New Crisis, New Name

Well, that came as a surprise – the announcement at San Diego Comic Con that DC’s current big event DARK CRISIS was changing it’s name half way through its run to DARK CRISIS ON INFINITE EARTHS complete with a rather cool mini interview/trailer for the change that you can watch on DC’s announcement page.

Probably best if I get my butt in gear and catch up with the annotations, eh?

Random Retrospective #29 – JLA #2

Credit where it’s due, Grant Morrison’s revamp of the Justice League brand was a mighty breath of fresh air. The titles had been flagging for some time, JUSTICE LEAGUE AMERICA chief among them, where the stories had been tired and lacklustre for a year or two. Once that title was put to bed, there was a brief hiatus before the Mark Waid penned JUSTICE LEAGUE: A MIDSUMMER’S NIGHTMARE miniseries while Grant Morrison got their ducks in a row to relaunch the title with the “big 7” heroes as simply JLA.

And what a relaunch. I’ve said in the past I have some troubles with Morrison’s writing – they tend to be big on ideas but the execution tends to drift as the stories go along – but this first four issue storyline worked a treat. White Martians invade the Earth appearing as superheroes and using mind control to convinced everyone they’re here to help, with only the nascent JLA to resist them. It’s a classic story of the League splitting into smaller teams to fight the bad guys, something that Martian Manhunter acknowledges.

There’s a nice subtle shift of command there – Green Lantern asks Batman what’s next and he defers to Martian Manhunter.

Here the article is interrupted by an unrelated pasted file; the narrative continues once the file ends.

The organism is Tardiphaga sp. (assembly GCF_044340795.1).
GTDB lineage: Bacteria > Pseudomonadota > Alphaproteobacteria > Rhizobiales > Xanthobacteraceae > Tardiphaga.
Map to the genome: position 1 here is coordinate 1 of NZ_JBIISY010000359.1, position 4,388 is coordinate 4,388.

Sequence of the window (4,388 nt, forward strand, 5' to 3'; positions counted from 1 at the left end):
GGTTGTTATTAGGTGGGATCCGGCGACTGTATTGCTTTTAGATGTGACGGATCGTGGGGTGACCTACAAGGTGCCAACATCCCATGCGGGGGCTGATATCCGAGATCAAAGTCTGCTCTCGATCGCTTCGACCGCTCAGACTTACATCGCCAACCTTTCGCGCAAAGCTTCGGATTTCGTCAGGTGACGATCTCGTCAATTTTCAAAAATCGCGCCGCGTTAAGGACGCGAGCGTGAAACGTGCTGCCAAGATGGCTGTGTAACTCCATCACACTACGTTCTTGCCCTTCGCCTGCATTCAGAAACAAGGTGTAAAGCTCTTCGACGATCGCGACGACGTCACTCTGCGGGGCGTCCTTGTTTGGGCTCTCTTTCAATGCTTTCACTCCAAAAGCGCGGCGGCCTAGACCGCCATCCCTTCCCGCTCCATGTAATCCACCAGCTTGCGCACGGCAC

Re-reading this for the first time in years, I was surprised at just how much of a dick Aquaman is at this point. This was the 90’s, though, and he was going through that harpoon for a hand, grim and gritty phase which, thankfully, Wonder Woman was having no part of.

The JLA get their collective behinds kicked, though, with the Hyperclan taking most of them out relatively easily, including even Superman:

This is issue #2, remember, so the JLA has to fall so that they can rise up in the next couple of issues.

JLA was a damn fine series and most of Morrison’s work still stands the test of time; I don’t know if it was the editors keeping them in check, but I remember each of the story arcs working nicely in tight, contained stories. And they were damn good stories, too – the JLA banded together to defeat the problems that no other group of heroes could, justifying their existence and showing why they were the best.